Citigroup missed earnings and revenue estimates, while Bank of America beat earnings estimates but saw profit fall from last year due to mortgage-related charges. Both companies' shares traded down more than 3 percent after the announcements.
So it was a "tough day," Harte acknowledged. "But I didn't see much in the underlying trends that concerned me about earnings for the year."
He said the $1.3 billion in litigation charges that hit Citigroup were larger than expected, "but it's not unprecedented in recent times and hopefully this puts some of it behind us."
Harte said a key to his positive outlook on these banks was scale: "In banking right now scale matters more than it ever has, with the regulatory costs coming up."
"The pressures hitting banks right now are net interest margin. I think the money center banks have a unique advantage to not have as much pressure," he said. "And expenses — it's tough to be efficient with the rising compliance and regulatory costs. And money center banks have unique scale to perform."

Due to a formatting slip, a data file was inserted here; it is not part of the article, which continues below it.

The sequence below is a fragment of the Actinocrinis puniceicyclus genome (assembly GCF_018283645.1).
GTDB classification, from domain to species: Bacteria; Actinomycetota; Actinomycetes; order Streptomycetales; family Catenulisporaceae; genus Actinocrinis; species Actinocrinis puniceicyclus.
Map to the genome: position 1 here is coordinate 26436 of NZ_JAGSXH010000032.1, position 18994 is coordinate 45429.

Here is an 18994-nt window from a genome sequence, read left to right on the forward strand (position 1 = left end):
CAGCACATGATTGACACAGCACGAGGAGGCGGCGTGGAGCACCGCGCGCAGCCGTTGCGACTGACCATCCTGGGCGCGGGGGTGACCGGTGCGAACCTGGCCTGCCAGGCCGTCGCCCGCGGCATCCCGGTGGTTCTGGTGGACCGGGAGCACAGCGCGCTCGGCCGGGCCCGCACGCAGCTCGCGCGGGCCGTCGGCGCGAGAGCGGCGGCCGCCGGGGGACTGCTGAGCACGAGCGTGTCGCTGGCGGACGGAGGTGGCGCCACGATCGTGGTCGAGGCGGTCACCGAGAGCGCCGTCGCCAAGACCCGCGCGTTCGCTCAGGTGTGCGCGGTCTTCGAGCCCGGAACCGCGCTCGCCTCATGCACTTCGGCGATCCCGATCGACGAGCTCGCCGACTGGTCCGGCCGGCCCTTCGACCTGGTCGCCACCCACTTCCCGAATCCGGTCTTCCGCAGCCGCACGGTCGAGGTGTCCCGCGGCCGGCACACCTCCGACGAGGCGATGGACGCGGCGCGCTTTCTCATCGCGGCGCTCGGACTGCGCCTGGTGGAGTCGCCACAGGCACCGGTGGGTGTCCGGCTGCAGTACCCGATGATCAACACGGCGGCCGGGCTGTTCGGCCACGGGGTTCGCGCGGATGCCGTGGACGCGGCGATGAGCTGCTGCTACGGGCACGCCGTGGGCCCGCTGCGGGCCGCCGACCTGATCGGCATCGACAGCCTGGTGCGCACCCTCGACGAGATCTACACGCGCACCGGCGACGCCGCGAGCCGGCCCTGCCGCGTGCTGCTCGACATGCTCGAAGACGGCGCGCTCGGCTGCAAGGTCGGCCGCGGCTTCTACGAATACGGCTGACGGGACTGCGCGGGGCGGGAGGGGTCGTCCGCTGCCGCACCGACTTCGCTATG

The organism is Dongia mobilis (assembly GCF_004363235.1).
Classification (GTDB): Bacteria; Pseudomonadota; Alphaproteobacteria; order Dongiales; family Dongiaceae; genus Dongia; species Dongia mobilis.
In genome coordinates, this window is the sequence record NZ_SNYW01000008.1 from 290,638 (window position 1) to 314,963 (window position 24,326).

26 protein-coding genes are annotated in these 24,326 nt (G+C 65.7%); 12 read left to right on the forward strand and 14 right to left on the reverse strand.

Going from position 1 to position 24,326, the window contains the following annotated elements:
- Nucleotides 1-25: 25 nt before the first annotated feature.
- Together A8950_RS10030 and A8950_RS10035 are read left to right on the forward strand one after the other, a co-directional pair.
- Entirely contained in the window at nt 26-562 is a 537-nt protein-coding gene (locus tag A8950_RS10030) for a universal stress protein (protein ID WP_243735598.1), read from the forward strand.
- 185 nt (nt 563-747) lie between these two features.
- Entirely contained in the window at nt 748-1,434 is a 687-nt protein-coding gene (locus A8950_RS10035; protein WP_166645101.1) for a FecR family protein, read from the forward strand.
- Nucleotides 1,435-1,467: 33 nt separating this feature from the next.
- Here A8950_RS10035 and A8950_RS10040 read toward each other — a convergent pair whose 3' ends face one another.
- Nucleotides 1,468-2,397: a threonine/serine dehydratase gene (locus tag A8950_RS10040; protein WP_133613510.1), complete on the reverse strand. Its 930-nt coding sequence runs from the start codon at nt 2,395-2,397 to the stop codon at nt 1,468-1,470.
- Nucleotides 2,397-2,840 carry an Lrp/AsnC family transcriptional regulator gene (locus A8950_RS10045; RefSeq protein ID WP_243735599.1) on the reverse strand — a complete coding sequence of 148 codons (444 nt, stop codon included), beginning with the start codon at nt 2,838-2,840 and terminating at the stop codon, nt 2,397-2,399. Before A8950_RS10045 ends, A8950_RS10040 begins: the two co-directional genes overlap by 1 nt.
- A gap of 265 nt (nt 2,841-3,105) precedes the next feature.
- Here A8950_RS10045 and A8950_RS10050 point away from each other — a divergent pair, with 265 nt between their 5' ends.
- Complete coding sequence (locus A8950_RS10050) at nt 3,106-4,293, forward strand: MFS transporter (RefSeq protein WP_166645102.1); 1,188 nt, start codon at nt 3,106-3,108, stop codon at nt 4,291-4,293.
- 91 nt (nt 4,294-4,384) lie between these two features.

Furthermore, the worst may be behind. "I don't have the feeling that regulatory pressures are building on money center banks," Harte said. "I feel the environment is still tough but getting friendlier."
—By CNBC's Matt Twomey
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- Sandler O'Neill's Jeffrey Harte, his family and his firm have no stock ownership in Citigroup or Bank of America.
- Sandler O'Neill has received compensation from the listed companies for providing products or services other than investment banking services in 12-month period.
- Bank of America Corp. and Citigroup Inc. are clients of and receive non-investment banking securities-related services from Sandler O'Neill.
- Sandler O'Neill Partners served as a financial adviser to Bank of America in its sale of certain branches to Old National Bancorp.